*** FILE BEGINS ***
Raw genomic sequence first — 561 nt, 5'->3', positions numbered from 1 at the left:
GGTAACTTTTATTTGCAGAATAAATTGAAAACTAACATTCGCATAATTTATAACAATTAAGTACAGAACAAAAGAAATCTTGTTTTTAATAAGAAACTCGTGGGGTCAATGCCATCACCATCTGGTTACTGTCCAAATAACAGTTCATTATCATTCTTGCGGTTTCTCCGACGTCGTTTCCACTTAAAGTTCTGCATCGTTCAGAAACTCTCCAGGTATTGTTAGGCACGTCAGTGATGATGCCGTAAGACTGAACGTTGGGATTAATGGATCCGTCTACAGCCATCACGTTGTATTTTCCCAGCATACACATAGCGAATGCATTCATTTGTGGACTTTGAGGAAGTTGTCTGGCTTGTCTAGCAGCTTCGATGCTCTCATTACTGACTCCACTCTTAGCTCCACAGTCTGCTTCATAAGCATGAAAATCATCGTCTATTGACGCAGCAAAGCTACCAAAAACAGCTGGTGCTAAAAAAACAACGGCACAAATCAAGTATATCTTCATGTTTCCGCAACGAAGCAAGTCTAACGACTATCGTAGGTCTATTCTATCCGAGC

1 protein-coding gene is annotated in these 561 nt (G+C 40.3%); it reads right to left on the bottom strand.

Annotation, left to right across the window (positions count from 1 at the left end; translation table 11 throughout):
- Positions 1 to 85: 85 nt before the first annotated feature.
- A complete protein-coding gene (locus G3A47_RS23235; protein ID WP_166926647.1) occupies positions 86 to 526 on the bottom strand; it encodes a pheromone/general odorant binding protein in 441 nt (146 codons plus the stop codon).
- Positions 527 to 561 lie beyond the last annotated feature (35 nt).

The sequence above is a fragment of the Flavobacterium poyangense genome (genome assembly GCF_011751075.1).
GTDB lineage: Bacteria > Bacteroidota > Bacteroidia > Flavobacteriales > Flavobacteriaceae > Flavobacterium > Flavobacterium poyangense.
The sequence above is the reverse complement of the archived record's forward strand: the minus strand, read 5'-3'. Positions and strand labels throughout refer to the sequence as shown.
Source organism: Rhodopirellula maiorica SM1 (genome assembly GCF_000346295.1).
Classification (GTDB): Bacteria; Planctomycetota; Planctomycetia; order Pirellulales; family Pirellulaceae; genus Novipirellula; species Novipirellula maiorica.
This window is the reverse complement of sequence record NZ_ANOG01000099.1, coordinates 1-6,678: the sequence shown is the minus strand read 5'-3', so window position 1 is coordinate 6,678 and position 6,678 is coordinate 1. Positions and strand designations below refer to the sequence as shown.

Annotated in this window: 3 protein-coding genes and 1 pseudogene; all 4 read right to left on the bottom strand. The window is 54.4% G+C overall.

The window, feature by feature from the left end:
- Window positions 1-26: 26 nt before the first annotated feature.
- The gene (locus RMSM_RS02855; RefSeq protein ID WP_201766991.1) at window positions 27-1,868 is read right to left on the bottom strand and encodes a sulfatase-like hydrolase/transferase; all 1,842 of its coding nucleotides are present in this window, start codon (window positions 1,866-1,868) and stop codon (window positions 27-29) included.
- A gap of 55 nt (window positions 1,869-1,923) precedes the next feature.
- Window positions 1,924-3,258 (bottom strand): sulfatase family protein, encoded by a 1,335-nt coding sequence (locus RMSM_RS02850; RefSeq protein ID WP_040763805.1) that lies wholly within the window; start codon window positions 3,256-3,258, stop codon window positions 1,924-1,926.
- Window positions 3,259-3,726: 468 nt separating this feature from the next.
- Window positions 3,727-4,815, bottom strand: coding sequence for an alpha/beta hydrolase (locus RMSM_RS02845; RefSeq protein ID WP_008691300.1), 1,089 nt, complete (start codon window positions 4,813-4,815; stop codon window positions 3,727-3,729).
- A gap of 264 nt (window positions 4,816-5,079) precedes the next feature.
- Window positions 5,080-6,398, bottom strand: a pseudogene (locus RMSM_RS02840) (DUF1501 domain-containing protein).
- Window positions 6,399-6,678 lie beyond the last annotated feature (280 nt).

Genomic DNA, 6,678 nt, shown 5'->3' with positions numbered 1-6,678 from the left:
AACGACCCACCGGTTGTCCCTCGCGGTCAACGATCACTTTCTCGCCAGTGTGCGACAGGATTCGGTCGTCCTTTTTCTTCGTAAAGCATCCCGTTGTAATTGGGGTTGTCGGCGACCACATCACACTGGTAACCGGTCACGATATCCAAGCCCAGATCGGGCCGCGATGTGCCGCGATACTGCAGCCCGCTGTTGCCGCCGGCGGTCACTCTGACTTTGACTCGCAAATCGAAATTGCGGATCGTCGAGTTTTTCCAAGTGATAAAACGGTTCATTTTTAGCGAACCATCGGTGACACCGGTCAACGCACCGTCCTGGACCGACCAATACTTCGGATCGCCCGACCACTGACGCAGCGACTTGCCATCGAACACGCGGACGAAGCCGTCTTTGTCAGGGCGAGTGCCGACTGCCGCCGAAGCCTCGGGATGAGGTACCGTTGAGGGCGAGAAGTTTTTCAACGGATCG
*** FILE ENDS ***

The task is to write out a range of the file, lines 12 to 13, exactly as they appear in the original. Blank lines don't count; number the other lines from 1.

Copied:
Classification (GTDB): Bacteria; Planctomycetota; Planctomycetia; order Pirellulales; family Pirellulaceae; genus Novipirellula; species Novipirellula maiorica.
This window is the reverse complement of sequence record NZ_ANOG01000099.1, coordinates 1-6,678: the sequence shown is the minus strand read 5'-3', so window position 1 is coordinate 6,678 and position 6,678 is coordinate 1. Positions and strand designations below refer to the sequence as shown.